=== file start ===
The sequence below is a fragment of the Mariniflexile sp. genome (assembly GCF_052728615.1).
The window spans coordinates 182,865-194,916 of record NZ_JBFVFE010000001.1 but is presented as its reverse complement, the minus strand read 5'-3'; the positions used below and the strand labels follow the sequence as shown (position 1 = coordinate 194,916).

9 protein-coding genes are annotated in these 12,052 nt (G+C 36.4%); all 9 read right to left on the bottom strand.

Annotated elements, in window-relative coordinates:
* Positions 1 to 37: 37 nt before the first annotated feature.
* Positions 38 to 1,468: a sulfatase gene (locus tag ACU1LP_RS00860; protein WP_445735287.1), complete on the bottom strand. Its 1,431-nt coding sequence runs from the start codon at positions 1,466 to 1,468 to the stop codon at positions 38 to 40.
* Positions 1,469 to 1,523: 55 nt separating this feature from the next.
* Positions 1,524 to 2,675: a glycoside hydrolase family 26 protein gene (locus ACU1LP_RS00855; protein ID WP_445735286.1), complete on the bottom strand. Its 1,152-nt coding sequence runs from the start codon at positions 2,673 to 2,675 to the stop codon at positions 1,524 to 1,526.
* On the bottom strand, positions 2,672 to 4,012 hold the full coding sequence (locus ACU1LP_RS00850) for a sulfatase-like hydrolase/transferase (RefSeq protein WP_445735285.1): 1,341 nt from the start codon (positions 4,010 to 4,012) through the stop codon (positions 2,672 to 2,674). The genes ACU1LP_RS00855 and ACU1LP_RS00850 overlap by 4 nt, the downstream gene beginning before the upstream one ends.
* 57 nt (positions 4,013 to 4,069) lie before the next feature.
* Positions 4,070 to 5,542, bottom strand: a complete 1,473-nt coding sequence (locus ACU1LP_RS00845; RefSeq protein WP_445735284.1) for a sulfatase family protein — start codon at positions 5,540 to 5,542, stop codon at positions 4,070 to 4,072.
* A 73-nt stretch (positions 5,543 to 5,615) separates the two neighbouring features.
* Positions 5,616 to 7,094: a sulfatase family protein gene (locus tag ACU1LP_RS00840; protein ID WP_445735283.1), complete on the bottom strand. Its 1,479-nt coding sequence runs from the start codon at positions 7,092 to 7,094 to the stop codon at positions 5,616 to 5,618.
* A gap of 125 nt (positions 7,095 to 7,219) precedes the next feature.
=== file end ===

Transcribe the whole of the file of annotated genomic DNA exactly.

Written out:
The sequence below is a fragment of the Mariniflexile sp. genome (assembly GCF_052728615.1).
The window spans coordinates 182,865-194,916 of record NZ_JBFVFE010000001.1 but is presented as its reverse complement, the minus strand read 5'-3'; the positions used below and the strand labels follow the sequence as shown (position 1 = coordinate 194,916).

9 protein-coding genes are annotated in these 12,052 nt (G+C 36.4%); all 9 read right to left on the bottom strand.

Annotated elements, in window-relative coordinates:
* Positions 1 to 37: 37 nt before the first annotated feature.
* Positions 38 to 1,468: a sulfatase gene (locus tag ACU1LP_RS00860; protein WP_445735287.1), complete on the bottom strand. Its 1,431-nt coding sequence runs from the start codon at positions 1,466 to 1,468 to the stop codon at positions 38 to 40.
* Positions 1,469 to 1,523: 55 nt separating this feature from the next.
* Positions 1,524 to 2,675: a glycoside hydrolase family 26 protein gene (locus ACU1LP_RS00855; protein ID WP_445735286.1), complete on the bottom strand. Its 1,152-nt coding sequence runs from the start codon at positions 2,673 to 2,675 to the stop codon at positions 1,524 to 1,526.
* On the bottom strand, positions 2,672 to 4,012 hold the full coding sequence (locus ACU1LP_RS00850) for a sulfatase-like hydrolase/transferase (RefSeq protein WP_445735285.1): 1,341 nt from the start codon (positions 4,010 to 4,012) through the stop codon (positions 2,672 to 2,674). The genes ACU1LP_RS00855 and ACU1LP_RS00850 overlap by 4 nt, the downstream gene beginning before the upstream one ends.
* 57 nt (positions 4,013 to 4,069) lie before the next feature.
* Positions 4,070 to 5,542, bottom strand: a complete 1,473-nt coding sequence (locus ACU1LP_RS00845; RefSeq protein WP_445735284.1) for a sulfatase family protein — start codon at positions 5,540 to 5,542, stop codon at positions 4,070 to 4,072.
* A 73-nt stretch (positions 5,543 to 5,615) separates the two neighbouring features.
* Positions 5,616 to 7,094: a sulfatase family protein gene (locus tag ACU1LP_RS00840; protein ID WP_445735283.1), complete on the bottom strand. Its 1,479-nt coding sequence runs from the start codon at positions 7,092 to 7,094 to the stop codon at positions 5,616 to 5,618.
* A gap of 125 nt (positions 7,095 to 7,219) precedes the next feature.